Monthly Archives: May 2014

NAR: All-Cash Sales Up While Distressed Sales, Investors Decline

Despite declines in distressed sales and investor activity, all-cash purchases are making up a larger share of the real estate market, according to a new report from the National Association of Realtors (NAR).

Lawrence Yun, NAR chief economist, said the findings are counterintuitive.

“Distressed home sales, most popular with investors who pay cash, have declined notably in the past two years, yet the share of all-cash purchases has risen,” he said in a statement. “At the same time, investors have declined as a market share, indicating other changes have been underway in the marketplace.”

Distressed home sales declined from 26 percent of the national market in 2012 to 17 percent in 2013 and 15 percent in the first quarter of this year; NAR projects distressed homes to drop to a single-digit market share by the fourth quarter. All-cash purchases rose to 31 percent in 2013 and 33 percent in the first quarter of 2014 from 29 percent in 2012.

In Florida, more than half of all homes were purchased with cash. High levels of all-cash sales also were recorded in Nevada, Arizona and West Virginia, accounting for close to four out of 10 transactions.

The findings, derived from a survey of about 3,000 responses each month for NAR’s Realtors Confidence Index, also show investors edged down from 20 percent of buyers in 2012 to 19 percent in both 2013 and the first quarter of this year. AHOUSE

A separate annual study of consumers, NAR’s 2014 Investment and Vacation Home Buyers Survey, shows investors at a somewhat higher market share, but declining more sharply from 24 percent in 2012 to 20 percent in 2013.

Yun seemed stumped by the contradictory indicators.

“The restrictive mortgage lending standards are a factor, but the higher levels of cash sales may also come from the aging of the baby boom generation, with more trade-down and retirement buyers paying cash with decades of equity accumulation,” he said in a statement. “A majority of foreign buyers pay cash as well, and the five-year bull run of the stock market has also provided financial wherewithal among higher wealth households.”
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Dr. Dre to buy Tom Brady and Giselle Bundchen’s lavish LA home for $48 million

Dr. Dre has officially found himself a new home – courtesy of Tom Brady and Gisele Bundchen.
The music mogul and his wife, Nicole Young, have purchased Tom and Gisele’s California home for $40 million.

Previous reports on the sale of the house indicated the NFL star and his supermodel ladylove had originally been asking $50 million for the home, located in Los Angeles’ upscale Brentwood community.

Tom and Gisele first listed the home for sale back in March. tom-brady-gisele-bundchen-house-photos-0117-480w

The home is reportedly 18,700 square feet, featuring five bedrooms, nine bathrooms, a six-car garage, as well as a lagoon-shaped swimming pool, a gym, a wine cellar – and a moat.

According to sources, Dre and Nicole – who have been married for 18 years — will make this new home their primary residence.

The home was featured in the October 2013 issue of Architectural Digest.


Report: Only 1 In 10 U.S. Homeowners Underwater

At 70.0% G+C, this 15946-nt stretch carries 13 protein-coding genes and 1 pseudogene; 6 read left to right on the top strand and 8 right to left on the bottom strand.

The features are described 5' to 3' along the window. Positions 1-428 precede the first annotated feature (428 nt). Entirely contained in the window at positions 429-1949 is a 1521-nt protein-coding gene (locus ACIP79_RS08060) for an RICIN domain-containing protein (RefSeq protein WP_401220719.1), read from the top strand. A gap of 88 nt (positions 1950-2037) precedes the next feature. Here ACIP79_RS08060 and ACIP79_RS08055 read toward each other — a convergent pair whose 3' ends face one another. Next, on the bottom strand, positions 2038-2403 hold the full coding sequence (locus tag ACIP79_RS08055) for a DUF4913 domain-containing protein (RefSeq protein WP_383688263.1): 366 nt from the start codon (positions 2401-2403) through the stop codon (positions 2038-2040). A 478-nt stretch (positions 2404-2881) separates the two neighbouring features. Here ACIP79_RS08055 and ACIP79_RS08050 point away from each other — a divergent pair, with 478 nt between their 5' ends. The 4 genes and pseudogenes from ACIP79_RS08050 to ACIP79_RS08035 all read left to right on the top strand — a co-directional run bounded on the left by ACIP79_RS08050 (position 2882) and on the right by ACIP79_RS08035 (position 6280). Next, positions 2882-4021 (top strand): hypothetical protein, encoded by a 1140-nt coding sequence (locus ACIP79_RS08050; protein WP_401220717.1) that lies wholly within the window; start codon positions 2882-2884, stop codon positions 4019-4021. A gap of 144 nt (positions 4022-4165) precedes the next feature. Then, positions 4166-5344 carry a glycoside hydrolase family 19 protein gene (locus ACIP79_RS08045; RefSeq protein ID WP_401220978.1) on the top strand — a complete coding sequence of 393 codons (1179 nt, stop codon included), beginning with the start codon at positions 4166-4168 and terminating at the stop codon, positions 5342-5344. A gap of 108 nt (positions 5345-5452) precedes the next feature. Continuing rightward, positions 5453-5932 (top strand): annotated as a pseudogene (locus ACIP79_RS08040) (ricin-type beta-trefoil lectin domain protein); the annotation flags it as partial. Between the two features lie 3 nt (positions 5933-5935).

Banker & Tradesman reports that the rise in housing prices since the recovery began two years ago has lifted the vast majority of homeowners back into the black, with only 10 percent now underwater on their mortgage as of March 2014, according to a new report from Black Knight Financial Services. underwaterblog

“Looking at current combined loan-to-value (CLTV), we see that while four years ago 34 percent of borrowers were in negative equity positions, today that number has dropped to just about 10 percent of active mortgage loans. While negative equity levels have declined for both judicial vs. non-judicial foreclosure states from the peak of the crisis, non-judicial states are now at just under eight percent, as compared to 13.4 percent in their judicial counterparts,” Kostya Gradushy, a Black Knight senior analyst, said in a statement. “Overall, nearly half of all borrowers today are both in positive equity positions and of strong credit quality – credit scores of 700 or above. Four years ago, that category of borrowers represented over a third of active mortgages.”

According to Black Knight, the length of time delinquent loans are spending in foreclosure is also increasing, reaching an average of 966 days delinquent. More than half – 55 percent – of all loans in foreclosure are now more than two years delinquent, an all-time high.

Massachusetts was among the states suffering most from lengthened foreclosure timelines, ranking fifth among all states for the percentage of loans in serious delinquency, behind Mississippi, Nevada, Rhode Island and Alabama.

In March, the total U.S. loan delinquency rate was 5.52 percent, down 7.57 percent from February. Of all homes, 2.13 percent were in foreclosure, down 4.23 percent from February.

This is good news, a positive trend. If you have equity and are looking to sell give us a call for legal guidance. #fitzlaw

And They’re Off!


Who do you like in tomorrow’s Kentucky Derby? The NJ Star Ledger (click) has a great overview.

If you like money, here are my picks…
1. Wicked Strong
2. California Chrome
3. Ride on Curlin

Enjoy the race and have a great weekend!

-Fitzgerald Law Offices